Senate Democrats are backpedaling from the President’s proposed jobs bill, because they rightly realize that its impact will fall primarily on middle class families living in higher-cost-of-living blue states. New York Senator Chuck Schumer noted, “In the eyes of many, it is hard to ask more of households that make $250,000 or $300,000 a year. Many of them are not rich. In large parts of the country, that kind of income does not get you a big home or lots of vacations or anything else that’s associated with wealth.”
Instead, they are now proposing a five percent surtax on incomes of more than $1 million a year to pay for President Obama’s $447 billion “Stimulus Lite” bill.
As far as I am concerned, this class warfare rhetoric will go nowhere in preventing another recession or creating American jobs.
Earlier this week, I came up the following plan, which I think may actually help reverse American job losses and stimulate the U.S. economy.
My seven-point plan is not perfect. After all, it only took me about an hour to create. However, I believe it is better than any other proposal currently on the table.
1. Grant 15-Year Corporate Tax Holiday for Companies that Build New Manufacturing Plants in the United States
To encourage American firms to build more manufacturing facilities in the United States, the government should provide a tax holiday for all products that are derived from those plants. For instance, if GE builds a plant in the United States that generates $1 billion in profits, those profits should be tax-free for 15 years.
2. Accelerated Depreciation for New U.S.-Based Manufacturing Facilities
In conjunction with the corporate tax holiday, firms that build new manufacturing facilities in the United States will be able to fully depreciate these facilities in the year they complete construction.
3. Accelerated Regulatory Review
The United States government will streamline the regulatory process involved in building new manufacturing facilities, ensuring that firms can build these facilities faster and cheaper. Of my seven proposed items, this one is the least realistic given the red tape embedded in the system. That said, it is certainly worth pursuing.
4. Jobs Training Partnerships
Workers receiving unemployment benefits would be eligible to work for corporations for 8 to 12 weeks in exchange for job training. Corporations would benefit from free labor for a short period of time, while workers receive valuable job training and skills for free. Employers who ultimately hire these workers would also be eligible to receive a tax benefit equal to the dollar amount the government saves from paying unemployment insurance for up to one year.
5. Payroll Tax Deduction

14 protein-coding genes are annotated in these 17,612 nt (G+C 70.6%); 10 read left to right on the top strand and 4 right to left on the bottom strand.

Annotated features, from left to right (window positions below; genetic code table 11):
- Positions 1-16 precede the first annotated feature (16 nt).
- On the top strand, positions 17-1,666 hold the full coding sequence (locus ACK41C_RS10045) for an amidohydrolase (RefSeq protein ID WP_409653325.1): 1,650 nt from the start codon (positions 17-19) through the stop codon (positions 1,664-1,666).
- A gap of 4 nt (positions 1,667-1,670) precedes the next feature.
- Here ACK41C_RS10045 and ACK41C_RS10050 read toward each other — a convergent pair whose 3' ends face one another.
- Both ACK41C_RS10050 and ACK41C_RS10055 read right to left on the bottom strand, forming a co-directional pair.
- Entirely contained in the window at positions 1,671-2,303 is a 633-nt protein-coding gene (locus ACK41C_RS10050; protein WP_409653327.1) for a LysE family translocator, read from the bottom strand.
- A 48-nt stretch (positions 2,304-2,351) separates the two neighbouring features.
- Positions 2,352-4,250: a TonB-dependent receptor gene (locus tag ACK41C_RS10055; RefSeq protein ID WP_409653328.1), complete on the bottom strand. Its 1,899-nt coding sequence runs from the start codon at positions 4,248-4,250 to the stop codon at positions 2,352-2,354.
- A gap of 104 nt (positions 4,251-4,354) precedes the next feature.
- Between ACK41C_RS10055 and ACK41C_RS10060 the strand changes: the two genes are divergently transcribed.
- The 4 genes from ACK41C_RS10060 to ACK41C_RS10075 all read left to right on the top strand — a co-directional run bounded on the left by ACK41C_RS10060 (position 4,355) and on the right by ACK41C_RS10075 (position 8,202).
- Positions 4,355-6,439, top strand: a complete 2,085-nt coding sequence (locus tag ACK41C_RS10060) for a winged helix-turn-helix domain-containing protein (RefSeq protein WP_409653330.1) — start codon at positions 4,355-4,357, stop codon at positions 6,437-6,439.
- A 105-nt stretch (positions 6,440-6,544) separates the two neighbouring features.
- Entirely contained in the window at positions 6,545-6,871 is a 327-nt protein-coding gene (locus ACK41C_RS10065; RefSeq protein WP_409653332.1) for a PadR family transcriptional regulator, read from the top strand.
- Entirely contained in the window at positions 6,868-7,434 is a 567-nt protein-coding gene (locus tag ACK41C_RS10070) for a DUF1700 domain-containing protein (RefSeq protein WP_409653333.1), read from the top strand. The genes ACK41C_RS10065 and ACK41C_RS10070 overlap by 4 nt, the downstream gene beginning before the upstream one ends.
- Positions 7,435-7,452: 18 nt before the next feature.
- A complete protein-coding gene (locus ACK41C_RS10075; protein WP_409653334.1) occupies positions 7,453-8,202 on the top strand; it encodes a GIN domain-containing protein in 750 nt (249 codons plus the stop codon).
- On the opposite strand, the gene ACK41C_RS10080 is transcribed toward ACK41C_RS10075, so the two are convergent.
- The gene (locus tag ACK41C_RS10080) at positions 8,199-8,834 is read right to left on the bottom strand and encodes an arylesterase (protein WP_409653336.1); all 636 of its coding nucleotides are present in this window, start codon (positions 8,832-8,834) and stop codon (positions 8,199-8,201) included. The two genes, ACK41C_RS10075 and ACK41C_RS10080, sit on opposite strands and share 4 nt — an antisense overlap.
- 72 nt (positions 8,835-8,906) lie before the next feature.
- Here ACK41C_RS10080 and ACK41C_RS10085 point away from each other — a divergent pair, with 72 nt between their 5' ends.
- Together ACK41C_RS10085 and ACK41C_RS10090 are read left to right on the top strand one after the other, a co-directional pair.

Providing all Americans with a payroll tax deduction would provide a short-term stimulus to the economy, and thereby help prevent a double dip recession.
6. Conditional Repatriation Tax Holiday
American companies currently hold roughly one trillion dollars of cash overseas. This capital could provide a ready source of economic stimulus if the United States government offers these companies a repatriation tax holiday. A bipartisan plan is currently under consideration to do exactly just that.
That said, President Bush offered a similar tax holiday in 2004 with mixed results. One U.S. Treasury official noted, “There is no evidence that it created jobs and in fact most of the largest beneficiaries actually cut jobs in 2005-06, despite overall economy-wide job growth in those years.”
As such, any future repatriation tax holiday should require action on jobs. For each net worker an American corporation hires in 2012, that corporation should be able to repatriate the full cost of that employee for one year. Additionally, corporations should also be able to repatriate one dollar of offshore income for each dollar they invest in new U.S.-based manufacturing facilities. Additionally, the plan should allow corporations to repatriate any additional dollars at a 12% tax rate.
7. Anti-Currency Manipulation Enforcement
According to C. Fred Bergsten, director of the Peterson Institute for International Economics, the “United States runs an annual trade deficit of about $600 billion, or 4 percent of our entire economy. Eliminating that imbalance would create three million to four million jobs, according to Commerce Department estimates, at no cost to the budget.” Bergsten believes that the value of China’s currency, the renminbi, is 20 to 30 percent less than what it should be. Consequently, Chinese goods are receiving an implicit subsidy on their goods at America’s expense.
I can understand why China manipulates its currency. It must keep its export industry going so that it can avoid massive civil unrest. Afterall, China must create roughly 25 million jobs a year to stay at full employment. That said, America can no longer ignore this balance, because it now faces the same risk of social unrest.
The prescription is not imposing a tariff on Chinese goods, as many in Congress are demanding. The experience of Smoot-Hawley in 1930 showed how disastrous that the result could be. Instead, the United States should “take China to the World Trade Organization in Geneva for engaging in illegal competitive currency devaluation, and retaliate if China does not cease this protectionist policy.” One can retaliate in other ways that don’t involve raising tariffs. For instance, the United States can simply unleash its government bureaucracy on Chinese products, making it much more painful for the Chinese to move their wares through the United States.
My plan isn’t perfect, and lacks the necessary dialogue between government and business to hash out what will likely work and what won’t. That said, it’s a good start.
If the country aims to rebuild its manufacturing base, and preserve the middle class, this plan has a much better chance of accomplishing these goals than the President’s partisan wealth redistribution scheme.